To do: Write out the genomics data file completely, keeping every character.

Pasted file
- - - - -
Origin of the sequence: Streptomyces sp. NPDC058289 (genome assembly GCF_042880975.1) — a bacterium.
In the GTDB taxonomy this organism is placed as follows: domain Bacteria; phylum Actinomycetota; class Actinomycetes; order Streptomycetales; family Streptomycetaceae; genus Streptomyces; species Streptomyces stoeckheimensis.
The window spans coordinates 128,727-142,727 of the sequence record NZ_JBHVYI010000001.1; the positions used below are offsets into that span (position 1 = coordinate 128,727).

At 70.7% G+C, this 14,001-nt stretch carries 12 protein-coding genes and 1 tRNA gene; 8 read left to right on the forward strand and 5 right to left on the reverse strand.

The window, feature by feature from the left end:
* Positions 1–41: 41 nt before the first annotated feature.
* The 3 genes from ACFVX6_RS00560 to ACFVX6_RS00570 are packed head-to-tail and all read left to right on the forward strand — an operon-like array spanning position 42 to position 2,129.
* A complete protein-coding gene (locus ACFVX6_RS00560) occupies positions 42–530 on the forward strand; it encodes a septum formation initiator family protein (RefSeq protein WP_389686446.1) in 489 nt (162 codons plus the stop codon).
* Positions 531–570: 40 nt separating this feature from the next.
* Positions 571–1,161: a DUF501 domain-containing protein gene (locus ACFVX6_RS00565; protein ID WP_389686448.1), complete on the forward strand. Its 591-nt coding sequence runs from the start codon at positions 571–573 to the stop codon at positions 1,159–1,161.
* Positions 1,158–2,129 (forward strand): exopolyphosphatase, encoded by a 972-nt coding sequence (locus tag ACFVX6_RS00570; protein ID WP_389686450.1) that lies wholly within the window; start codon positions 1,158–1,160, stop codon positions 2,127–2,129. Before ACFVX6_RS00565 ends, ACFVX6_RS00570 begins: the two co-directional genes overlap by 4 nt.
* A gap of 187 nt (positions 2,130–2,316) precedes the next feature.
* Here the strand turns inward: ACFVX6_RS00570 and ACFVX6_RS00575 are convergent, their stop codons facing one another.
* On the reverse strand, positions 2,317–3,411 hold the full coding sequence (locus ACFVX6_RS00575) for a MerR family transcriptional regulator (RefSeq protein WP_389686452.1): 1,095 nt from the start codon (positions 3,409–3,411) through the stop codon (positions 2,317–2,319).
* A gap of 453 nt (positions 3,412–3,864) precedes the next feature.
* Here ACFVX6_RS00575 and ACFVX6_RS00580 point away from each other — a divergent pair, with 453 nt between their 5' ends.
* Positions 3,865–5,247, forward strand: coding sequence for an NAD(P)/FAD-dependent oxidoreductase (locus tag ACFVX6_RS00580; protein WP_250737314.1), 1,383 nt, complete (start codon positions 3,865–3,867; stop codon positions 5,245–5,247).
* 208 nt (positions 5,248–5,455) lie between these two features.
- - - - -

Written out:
Origin of the sequence: Streptomyces sp. NPDC058289 (genome assembly GCF_042880975.1) — a bacterium.
In the GTDB taxonomy this organism is placed as follows: domain Bacteria; phylum Actinomycetota; class Actinomycetes; order Streptomycetales; family Streptomycetaceae; genus Streptomyces; species Streptomyces stoeckheimensis.
The window spans coordinates 128,727-142,727 of the sequence record NZ_JBHVYI010000001.1; the positions used below are offsets into that span (position 1 = coordinate 128,727).

At 70.7% G+C, this 14,001-nt stretch carries 12 protein-coding genes and 1 tRNA gene; 8 read left to right on the forward strand and 5 right to left on the reverse strand.

The window, feature by feature from the left end:
* Positions 1–41: 41 nt before the first annotated feature.
* The 3 genes from ACFVX6_RS00560 to ACFVX6_RS00570 are packed head-to-tail and all read left to right on the forward strand — an operon-like array spanning position 42 to position 2,129.
* A complete protein-coding gene (locus ACFVX6_RS00560) occupies positions 42–530 on the forward strand; it encodes a septum formation initiator family protein (RefSeq protein WP_389686446.1) in 489 nt (162 codons plus the stop codon).
* Positions 531–570: 40 nt separating this feature from the next.
* Positions 571–1,161: a DUF501 domain-containing protein gene (locus ACFVX6_RS00565; protein ID WP_389686448.1), complete on the forward strand. Its 591-nt coding sequence runs from the start codon at positions 571–573 to the stop codon at positions 1,159–1,161.
* Positions 1,158–2,129 (forward strand): exopolyphosphatase, encoded by a 972-nt coding sequence (locus tag ACFVX6_RS00570; protein ID WP_389686450.1) that lies wholly within the window; start codon positions 1,158–1,160, stop codon positions 2,127–2,129. Before ACFVX6_RS00565 ends, ACFVX6_RS00570 begins: the two co-directional genes overlap by 4 nt.
* A gap of 187 nt (positions 2,130–2,316) precedes the next feature.
* Here the strand turns inward: ACFVX6_RS00570 and ACFVX6_RS00575 are convergent, their stop codons facing one another.
* On the reverse strand, positions 2,317–3,411 hold the full coding sequence (locus ACFVX6_RS00575) for a MerR family transcriptional regulator (RefSeq protein WP_389686452.1): 1,095 nt from the start codon (positions 3,409–3,411) through the stop codon (positions 2,317–2,319).
* A gap of 453 nt (positions 3,412–3,864) precedes the next feature.
* Here ACFVX6_RS00575 and ACFVX6_RS00580 point away from each other — a divergent pair, with 453 nt between their 5' ends.
* Positions 3,865–5,247, forward strand: coding sequence for an NAD(P)/FAD-dependent oxidoreductase (locus tag ACFVX6_RS00580; protein WP_250737314.1), 1,383 nt, complete (start codon positions 3,865–3,867; stop codon positions 5,245–5,247).
* 208 nt (positions 5,248–5,455) lie between these two features.